This means 98 percent would do it again, despite the knowledge of fatalities and difficulties in crossing. The appeal of elsewhere is greater than death. This realization is crucial for all nations to better comprehend the true elements belying migration, particularly for those that this report is concerned with. Of the 1,970 migrants from 39 African countries interviewed for the report, almost all of them are willing to face death for economic opportunities abroad than stay home. As most of the migrants had relatively comfortable lives at home, they are not migrating to flee death or persecution as with asylum seekers. This prompts great questions and led the report to look at the issue from four angles: home life in Africa, motivations for leaving, life in Europe, motivations for returning.

58 percent of those who left were employed or in school in their home country.

Not only that, in almost every demographic and country, those who left had a considerably higher amount of education than their peers. From Malu, those leaving had an average of five years of education, compared to one year with peers in their age group and two years for the national average. In Cameroon, those leaving had an average 12 years, their peers had seven and the national average of six. Even when broken down by gender, both men and women who leave have about nine years of education while the national average is five and three, respectively.

Though the average African family size is five, most of those who leave have an average family size of 10.

When asked, migrants said their main motivation to leave is to send money home. This information is important as it may impact the motivations for needing to leave. The report reasons that an increase in population may also be playing a role in the motivations to leave. It was also reported that those who go abroad and find work send an average 90 percent of their earnings to their families. Essentially, they are leaving existing jobs to live on 10 percent of their new wage, highlighting that working below minimum wage in Europe is more prosperous.

Though 70 percent of those in Europe said they wanted to stay permanently, those who were working were more likely to want to return to their home country.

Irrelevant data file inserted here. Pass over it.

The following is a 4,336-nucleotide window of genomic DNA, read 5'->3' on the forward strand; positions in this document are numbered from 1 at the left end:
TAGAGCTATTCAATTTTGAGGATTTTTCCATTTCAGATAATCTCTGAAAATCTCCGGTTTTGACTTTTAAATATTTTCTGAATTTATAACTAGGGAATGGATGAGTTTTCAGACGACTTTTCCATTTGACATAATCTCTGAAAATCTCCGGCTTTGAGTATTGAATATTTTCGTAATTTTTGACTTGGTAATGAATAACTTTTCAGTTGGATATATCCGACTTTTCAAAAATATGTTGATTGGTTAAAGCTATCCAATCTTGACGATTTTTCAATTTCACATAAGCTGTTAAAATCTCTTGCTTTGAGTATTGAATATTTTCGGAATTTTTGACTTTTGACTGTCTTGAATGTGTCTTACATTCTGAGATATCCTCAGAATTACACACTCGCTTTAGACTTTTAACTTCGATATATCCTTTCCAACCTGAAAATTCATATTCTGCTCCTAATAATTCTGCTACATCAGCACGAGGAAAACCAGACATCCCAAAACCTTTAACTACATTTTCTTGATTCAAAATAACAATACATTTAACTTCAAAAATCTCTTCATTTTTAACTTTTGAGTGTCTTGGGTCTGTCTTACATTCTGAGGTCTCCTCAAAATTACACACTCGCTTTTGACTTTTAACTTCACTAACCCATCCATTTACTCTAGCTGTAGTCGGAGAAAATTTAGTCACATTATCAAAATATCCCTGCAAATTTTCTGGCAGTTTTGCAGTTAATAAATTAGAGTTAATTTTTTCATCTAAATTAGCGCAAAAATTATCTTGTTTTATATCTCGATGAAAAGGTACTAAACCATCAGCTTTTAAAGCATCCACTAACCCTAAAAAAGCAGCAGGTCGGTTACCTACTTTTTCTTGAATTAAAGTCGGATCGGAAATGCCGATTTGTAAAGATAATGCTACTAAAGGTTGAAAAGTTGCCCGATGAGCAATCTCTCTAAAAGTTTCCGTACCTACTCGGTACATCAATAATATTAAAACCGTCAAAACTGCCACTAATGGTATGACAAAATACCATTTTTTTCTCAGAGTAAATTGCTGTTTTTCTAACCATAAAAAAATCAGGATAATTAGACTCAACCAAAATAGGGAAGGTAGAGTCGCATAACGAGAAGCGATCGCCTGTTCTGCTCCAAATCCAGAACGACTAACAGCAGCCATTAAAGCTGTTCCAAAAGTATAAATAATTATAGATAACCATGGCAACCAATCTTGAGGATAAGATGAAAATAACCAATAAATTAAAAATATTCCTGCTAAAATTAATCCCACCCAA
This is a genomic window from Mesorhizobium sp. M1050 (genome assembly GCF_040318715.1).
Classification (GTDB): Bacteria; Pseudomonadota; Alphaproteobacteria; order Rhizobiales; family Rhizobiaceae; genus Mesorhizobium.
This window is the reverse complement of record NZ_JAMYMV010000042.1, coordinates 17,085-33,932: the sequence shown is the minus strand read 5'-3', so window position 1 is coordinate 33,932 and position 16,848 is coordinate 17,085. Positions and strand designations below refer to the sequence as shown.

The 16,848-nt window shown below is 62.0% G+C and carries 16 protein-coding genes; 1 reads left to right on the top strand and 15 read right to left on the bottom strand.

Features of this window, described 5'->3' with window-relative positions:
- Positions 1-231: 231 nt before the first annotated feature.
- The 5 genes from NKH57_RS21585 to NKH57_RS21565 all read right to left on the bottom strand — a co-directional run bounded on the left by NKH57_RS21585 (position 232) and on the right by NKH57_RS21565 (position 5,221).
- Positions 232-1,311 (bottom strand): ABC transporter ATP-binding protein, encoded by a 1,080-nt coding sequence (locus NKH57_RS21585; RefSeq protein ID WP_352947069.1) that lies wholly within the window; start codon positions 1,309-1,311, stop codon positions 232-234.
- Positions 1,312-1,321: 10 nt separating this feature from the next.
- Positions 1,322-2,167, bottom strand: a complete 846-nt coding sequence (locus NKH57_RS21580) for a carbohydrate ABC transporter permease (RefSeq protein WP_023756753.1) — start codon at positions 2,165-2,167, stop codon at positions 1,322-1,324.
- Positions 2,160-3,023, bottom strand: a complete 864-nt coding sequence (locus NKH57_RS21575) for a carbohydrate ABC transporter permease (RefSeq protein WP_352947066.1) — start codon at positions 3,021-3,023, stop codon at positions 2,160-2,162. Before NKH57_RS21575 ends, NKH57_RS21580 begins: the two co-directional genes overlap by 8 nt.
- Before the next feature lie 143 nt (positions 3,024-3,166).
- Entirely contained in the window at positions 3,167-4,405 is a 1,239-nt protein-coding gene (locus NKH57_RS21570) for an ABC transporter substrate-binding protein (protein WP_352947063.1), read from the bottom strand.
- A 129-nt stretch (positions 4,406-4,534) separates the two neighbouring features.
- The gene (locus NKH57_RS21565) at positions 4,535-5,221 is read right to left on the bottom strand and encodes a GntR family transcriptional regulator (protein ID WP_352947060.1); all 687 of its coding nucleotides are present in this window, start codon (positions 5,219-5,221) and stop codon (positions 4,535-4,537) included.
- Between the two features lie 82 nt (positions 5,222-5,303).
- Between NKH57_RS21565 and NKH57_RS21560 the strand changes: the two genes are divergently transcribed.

Conversely, the majority of those who did want to stay in Europe were not earning anything, 64 percent of them, and 67 percent did not have a legal right to work. Over half of those who did want to return home had a legal right to work. Analysts reason that those who did want to stay would likely change their mind once they had an income. This correlation speaks to a significant relationship between work and migration permanence. It also underlines the claim that migration for this group is focused solely on economic results as opposed to social factors.


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What was most striking about the event, however, was the strong feeling communicated in the space about exchanges between Africans regarding what needs to be done. The discussion did not only surround the facts and figures alone, but also the humanity behind understanding why people migrate. At one point, when addressing the crowd of various influential people on the continent and in the diaspora, Eziakonwa said "What are we missing here? What are we doing by leaving young Africans out of the development discussion? Our programs are clearly failing our African youth."

Later, Yahya responded to a question by stating there was certainly a cultural barrier in which Africans do not often address, listen to or respect the youth. "I can say by looking at you that no one in this room would be given a true say," he said. "This is clearly part of the issue." When asked what can be done by others, the response was to work to change the narrative, to focus on prosperity rather than charity and to provide better access and platforms for African youth to share their stories so that the idea of who migrants are shifts. And so we, as Africans, can better know ourselves.

Check out some photos from last night below with photos from Polly Irungu. Follow and share in the changing of that narrative via #ScalingFencesUNDP and #MyJourney.

Photo by Polly Irungu


Photo by Polly Irungu


Photo by Polly Irungu


Photo by Polly Irungu


Photo by Polly Irungu


Photo by Polly Irungu


Photo by Polly Irungu


Photo by Polly Irungu


Photo by Polly Irungu

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Anjel Boris, Question Mark, 2019, Acrylic and posca on canvas, 133 by 7cm. Image courtesy of Out Of Africa and @artxlagos

What You Need to Know About ArtXLagos 2019

We talked to artistic director of ArtXLagos, Tayo Ogunbiyi, about Lagos's unique art scene and what's to expect from West Africa's biggest art party.

OkayAfrica is a media partner of ArtXLagos 2019.

In three years, ArtXLagos has successfully established itself as West Africa's premier art fair, cementing its reputation as a center of culture for the entire region. Since its founding by Tokoni Peterside in 2016, the art fair has attracted exhibitors, art buyers and members of the West African art scene and beyond—providing a platform for both emerging and established artists and playing a notable role in the global art ecosystem.